By: Dale Vile, David and others
Cloud computing most commonly refers to the delivery of computing services over the internet as an alternative to running hardware and software in your data centre or computer room. You rent or subscribe to computing capability, rather than installing and running systems yourself. Everything from raw computing power to full blown business applications can be delivered in this way.
Most organizations that adopt cloud computing are likely to do so alongside their in-house systems, according to what makes the most business sense.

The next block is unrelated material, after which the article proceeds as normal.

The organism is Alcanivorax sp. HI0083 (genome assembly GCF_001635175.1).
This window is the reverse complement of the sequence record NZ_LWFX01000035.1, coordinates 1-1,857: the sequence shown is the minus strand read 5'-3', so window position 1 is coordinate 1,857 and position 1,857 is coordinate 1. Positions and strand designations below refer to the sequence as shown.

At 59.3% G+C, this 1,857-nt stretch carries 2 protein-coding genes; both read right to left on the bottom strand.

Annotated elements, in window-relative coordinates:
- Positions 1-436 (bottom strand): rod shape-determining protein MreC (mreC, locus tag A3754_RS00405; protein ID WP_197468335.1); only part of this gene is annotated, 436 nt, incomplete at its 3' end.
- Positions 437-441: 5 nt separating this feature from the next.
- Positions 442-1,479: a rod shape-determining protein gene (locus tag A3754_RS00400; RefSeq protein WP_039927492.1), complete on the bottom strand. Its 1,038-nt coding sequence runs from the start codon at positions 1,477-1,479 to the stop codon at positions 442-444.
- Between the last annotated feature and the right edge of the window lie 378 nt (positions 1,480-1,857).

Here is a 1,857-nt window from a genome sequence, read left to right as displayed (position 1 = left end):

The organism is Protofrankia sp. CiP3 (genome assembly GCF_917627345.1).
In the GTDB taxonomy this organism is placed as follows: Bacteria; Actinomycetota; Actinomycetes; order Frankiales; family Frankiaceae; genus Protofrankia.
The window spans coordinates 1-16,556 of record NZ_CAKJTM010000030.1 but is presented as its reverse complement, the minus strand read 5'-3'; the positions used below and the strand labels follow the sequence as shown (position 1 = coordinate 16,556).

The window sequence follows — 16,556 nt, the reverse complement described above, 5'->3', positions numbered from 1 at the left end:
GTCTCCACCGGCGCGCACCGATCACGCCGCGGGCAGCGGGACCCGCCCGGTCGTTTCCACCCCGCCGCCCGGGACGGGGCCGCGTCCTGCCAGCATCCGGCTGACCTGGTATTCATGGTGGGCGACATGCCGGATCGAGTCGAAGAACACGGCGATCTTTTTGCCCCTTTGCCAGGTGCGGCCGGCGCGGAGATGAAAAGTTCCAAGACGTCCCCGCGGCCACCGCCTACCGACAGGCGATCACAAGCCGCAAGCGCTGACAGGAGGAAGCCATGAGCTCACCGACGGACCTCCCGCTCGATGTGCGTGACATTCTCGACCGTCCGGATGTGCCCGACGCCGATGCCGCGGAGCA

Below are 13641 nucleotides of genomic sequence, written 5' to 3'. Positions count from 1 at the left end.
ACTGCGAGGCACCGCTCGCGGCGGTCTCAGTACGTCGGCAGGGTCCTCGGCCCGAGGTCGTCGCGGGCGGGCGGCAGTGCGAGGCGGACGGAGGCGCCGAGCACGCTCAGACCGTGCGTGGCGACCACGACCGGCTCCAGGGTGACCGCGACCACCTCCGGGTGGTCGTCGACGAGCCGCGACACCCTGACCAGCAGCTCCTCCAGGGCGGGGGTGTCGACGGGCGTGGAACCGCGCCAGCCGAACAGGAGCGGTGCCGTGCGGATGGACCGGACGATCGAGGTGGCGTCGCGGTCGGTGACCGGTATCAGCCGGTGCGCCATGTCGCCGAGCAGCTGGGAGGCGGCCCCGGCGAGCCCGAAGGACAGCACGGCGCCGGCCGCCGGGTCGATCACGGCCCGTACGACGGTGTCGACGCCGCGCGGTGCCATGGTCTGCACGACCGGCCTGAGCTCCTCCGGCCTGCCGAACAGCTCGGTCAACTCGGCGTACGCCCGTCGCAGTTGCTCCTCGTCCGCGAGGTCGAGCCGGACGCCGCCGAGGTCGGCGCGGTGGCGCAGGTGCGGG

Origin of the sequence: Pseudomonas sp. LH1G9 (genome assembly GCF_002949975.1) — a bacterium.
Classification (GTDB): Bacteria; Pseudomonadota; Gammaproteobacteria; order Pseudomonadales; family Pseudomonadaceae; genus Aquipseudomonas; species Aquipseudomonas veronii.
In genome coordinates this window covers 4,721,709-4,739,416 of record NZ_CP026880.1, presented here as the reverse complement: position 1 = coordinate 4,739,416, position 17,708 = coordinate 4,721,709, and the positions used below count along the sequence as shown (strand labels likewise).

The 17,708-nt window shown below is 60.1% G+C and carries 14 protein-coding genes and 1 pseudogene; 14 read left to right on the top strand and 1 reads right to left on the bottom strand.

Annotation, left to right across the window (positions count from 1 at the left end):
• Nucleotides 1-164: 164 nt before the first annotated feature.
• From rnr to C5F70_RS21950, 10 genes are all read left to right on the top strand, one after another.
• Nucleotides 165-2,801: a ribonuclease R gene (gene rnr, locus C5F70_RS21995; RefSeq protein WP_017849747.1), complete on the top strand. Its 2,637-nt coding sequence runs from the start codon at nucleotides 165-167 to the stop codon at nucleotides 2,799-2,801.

Cloud computing involves pooling lots of hardware and software together and sharing it out to whoever needs it, on demand - similar to the way a water company pools and shares its supply from rivers, bore holes and reservoirs. Service providers offer public clouds, but IT departments can use the same technology to create private clouds.
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